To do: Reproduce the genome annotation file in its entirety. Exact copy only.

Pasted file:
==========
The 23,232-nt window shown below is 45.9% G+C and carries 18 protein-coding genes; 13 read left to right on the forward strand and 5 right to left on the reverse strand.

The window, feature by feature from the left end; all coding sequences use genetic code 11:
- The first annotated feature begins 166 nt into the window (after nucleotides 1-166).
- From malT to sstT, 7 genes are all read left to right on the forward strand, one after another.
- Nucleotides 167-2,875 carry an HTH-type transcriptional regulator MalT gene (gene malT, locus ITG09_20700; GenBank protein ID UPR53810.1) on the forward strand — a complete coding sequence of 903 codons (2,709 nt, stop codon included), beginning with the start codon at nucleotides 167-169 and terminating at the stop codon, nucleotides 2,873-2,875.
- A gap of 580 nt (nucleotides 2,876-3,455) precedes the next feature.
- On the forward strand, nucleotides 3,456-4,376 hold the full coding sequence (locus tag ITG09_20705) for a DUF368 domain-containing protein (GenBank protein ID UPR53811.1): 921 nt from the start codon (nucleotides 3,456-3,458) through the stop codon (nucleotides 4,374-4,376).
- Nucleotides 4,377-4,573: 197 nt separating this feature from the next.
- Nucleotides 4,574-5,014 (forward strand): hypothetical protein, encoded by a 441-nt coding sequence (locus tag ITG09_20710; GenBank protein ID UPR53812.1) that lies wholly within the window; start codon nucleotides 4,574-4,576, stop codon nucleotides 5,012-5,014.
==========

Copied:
The 23,232-nt window shown below is 45.9% G+C and carries 18 protein-coding genes; 13 read left to right on the forward strand and 5 right to left on the reverse strand.

The window, feature by feature from the left end; all coding sequences use genetic code 11:
- The first annotated feature begins 166 nt into the window (after nucleotides 1-166).
- From malT to sstT, 7 genes are all read left to right on the forward strand, one after another.
- Nucleotides 167-2,875 carry an HTH-type transcriptional regulator MalT gene (gene malT, locus ITG09_20700; GenBank protein ID UPR53810.1) on the forward strand — a complete coding sequence of 903 codons (2,709 nt, stop codon included), beginning with the start codon at nucleotides 167-169 and terminating at the stop codon, nucleotides 2,873-2,875.
- A gap of 580 nt (nucleotides 2,876-3,455) precedes the next feature.
- On the forward strand, nucleotides 3,456-4,376 hold the full coding sequence (locus tag ITG09_20705) for a DUF368 domain-containing protein (GenBank protein ID UPR53811.1): 921 nt from the start codon (nucleotides 3,456-3,458) through the stop codon (nucleotides 4,374-4,376).
- Nucleotides 4,377-4,573: 197 nt separating this feature from the next.
- Nucleotides 4,574-5,014 (forward strand): hypothetical protein, encoded by a 441-nt coding sequence (locus tag ITG09_20710; GenBank protein ID UPR53812.1) that lies wholly within the window; start codon nucleotides 4,574-4,576, stop codon nucleotides 5,012-5,014.